In the industrial world where broad temperature ranges and harsh working environment are predominant, the use of Thermocouples and RTDsare very common. All of them have their respective pros and cons, (there isn't an absolute winner) the final application and working conditions are who decide which one is better in every specific case

An RTD is a thin filament, usually made of Platinum, whose resistance varies in a very way related to the temperature applied. One of the winning points of a RTDs is their high linearity across the entire working range (-200 to 850 C) and its stability over time. The most common type is the PT100, which shows a 100 Ohm resistance at 0 C

Some of the components needed for building & testing:

For more information, please visit: Absolutelyautomation.com

Step 1: PT100 to 4 -20 MA TRANSMITTERS

knowing the temperature applied on an RTD based on its resistance is a little complex task, because the variation of the resistance is in the tenths of ohms for every Celsius degree. Precision circuits are required, like Wheatstone bridge. The main pitfall in the industrial world, is that usually the temperature measurement place (process) is very far away from measurement and control equipment cabinets. To cover this distance, very long wires are required, which resistance can affect the temperature measurement

To solve this problem, there is an old known in the industrial world: 4-20 mA temperature transmitter. This encloses all the precision electronics needed to interface the RTD and is placed as close as possible to it. This device automatically adjusts the wire resistance using the third terminal.

The transmitter "translates" signals from temperature sensor to current signals from 4 to 20 mA. A current signal can be sent over very long wires without signal disturbance due to wire resistance.

Step 2: PT100, ARDUINO, 4-20 MA

A metal sheathed RTD probe was used and a 4-20 mA transmitter spanning from -50 to 150 C. To convert the current signal into voltage signal a 250 Ohm resistor was used in the ADC pin of the Arduino. When the signal is 4mA there will be 1V at the ADC and when the signal is 20mA there will be 5V at the ADC. To power the loop a 24V DC power supply was used.

To convert voltage signals into temperature, the Arduino app does a mapping with min and max signal values. In this case -50 C is 1V, or in ADC read is 205. For 150 C the ADC reading is 1023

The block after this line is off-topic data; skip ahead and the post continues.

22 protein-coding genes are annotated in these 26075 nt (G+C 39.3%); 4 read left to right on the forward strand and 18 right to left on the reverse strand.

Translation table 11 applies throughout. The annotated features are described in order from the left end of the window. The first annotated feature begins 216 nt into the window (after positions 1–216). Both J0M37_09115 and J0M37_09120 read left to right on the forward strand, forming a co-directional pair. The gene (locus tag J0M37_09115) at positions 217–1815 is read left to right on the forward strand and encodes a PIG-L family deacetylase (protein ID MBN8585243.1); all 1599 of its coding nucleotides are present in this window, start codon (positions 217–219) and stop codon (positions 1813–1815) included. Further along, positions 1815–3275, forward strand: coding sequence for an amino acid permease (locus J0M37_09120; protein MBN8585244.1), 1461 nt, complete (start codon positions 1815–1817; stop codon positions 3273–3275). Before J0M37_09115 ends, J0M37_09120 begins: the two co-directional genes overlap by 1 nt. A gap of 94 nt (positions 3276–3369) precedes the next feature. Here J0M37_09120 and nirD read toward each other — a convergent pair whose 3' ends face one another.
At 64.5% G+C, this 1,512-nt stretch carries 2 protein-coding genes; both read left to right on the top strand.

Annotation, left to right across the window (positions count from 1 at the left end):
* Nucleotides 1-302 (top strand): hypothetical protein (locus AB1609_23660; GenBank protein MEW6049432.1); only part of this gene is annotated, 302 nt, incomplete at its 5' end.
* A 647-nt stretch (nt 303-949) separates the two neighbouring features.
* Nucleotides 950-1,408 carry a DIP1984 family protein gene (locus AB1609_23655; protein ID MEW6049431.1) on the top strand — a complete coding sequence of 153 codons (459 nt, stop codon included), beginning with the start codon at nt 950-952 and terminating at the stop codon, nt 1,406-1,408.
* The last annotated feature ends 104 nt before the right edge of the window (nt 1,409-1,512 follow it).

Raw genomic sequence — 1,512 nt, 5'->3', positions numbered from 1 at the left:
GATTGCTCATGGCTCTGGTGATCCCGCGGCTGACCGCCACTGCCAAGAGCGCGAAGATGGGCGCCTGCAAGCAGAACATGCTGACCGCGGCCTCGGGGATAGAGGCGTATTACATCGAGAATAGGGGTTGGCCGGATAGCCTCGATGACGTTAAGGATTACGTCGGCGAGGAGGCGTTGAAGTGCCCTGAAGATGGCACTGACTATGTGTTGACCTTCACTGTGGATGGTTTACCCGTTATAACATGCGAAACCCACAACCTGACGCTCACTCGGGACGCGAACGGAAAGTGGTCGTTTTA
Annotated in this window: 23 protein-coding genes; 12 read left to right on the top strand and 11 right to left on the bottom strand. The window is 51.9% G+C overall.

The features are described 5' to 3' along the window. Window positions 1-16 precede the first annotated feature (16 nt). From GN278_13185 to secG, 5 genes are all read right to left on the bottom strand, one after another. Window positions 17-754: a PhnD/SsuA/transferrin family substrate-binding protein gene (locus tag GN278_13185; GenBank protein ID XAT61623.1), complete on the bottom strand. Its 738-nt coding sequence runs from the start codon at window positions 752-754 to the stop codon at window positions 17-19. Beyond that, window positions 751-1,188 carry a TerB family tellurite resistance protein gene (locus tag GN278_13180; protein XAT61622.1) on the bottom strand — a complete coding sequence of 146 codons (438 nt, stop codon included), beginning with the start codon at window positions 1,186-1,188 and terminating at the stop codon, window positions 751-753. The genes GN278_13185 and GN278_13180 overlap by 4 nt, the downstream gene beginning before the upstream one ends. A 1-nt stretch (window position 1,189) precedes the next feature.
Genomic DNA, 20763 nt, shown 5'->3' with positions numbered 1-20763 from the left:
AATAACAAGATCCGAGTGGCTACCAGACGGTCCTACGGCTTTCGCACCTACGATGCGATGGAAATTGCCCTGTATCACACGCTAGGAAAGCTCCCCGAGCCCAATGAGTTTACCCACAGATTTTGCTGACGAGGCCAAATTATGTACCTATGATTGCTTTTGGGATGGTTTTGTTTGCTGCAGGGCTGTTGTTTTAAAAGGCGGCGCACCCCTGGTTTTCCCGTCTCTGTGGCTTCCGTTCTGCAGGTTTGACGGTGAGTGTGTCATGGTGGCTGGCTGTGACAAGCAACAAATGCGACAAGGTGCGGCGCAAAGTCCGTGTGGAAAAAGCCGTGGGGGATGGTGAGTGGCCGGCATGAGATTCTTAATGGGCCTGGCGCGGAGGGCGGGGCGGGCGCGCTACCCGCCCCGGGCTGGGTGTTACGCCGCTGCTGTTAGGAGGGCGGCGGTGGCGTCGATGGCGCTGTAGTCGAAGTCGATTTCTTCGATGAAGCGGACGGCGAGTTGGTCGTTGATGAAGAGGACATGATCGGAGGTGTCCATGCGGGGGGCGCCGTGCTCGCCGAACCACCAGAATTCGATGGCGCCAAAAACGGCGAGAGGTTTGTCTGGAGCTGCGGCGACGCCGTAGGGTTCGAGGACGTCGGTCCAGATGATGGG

The Arduino app listens for a byte in the serial port, and then answers with a temperature measurement in ASCII format, so it can be visualized in a serial port terminal application


A small visual application was programmed using Python and TkInter, based on the Andreas Boesh example. This app has an independent thread to manage serial port tasks (send a byte, wait and read the temperature from Arduino) and other task related to GUI things, like update values, move progress bar, etc. To run it python serial and python tk packages are required.

Step 4: Test and Conclusions

Right after the application was started, ambient temperature was displayed ( well surrounding stuff temperature: computer, lamps, etc. ). Next the RTD was immersed in very hot water. After a minute or so the sensor is showing a temperature a few Celsius degrees below boiling point.

For the last test, a mug with a block of ice (with an orifice for the sensor) was used. After a few minutes the temperature stabilizes near water icing point.

Generally speaking RTDs give very precise measurements, however, they have a kind of slow response to temperature changes, and last but not less important, the accuracy in the measurement relies heavily on how good calibrated is the 4-20 mA transmitter, and the precision of the measuring resistor.

For more info, please visit: Absolutelyautomation.com

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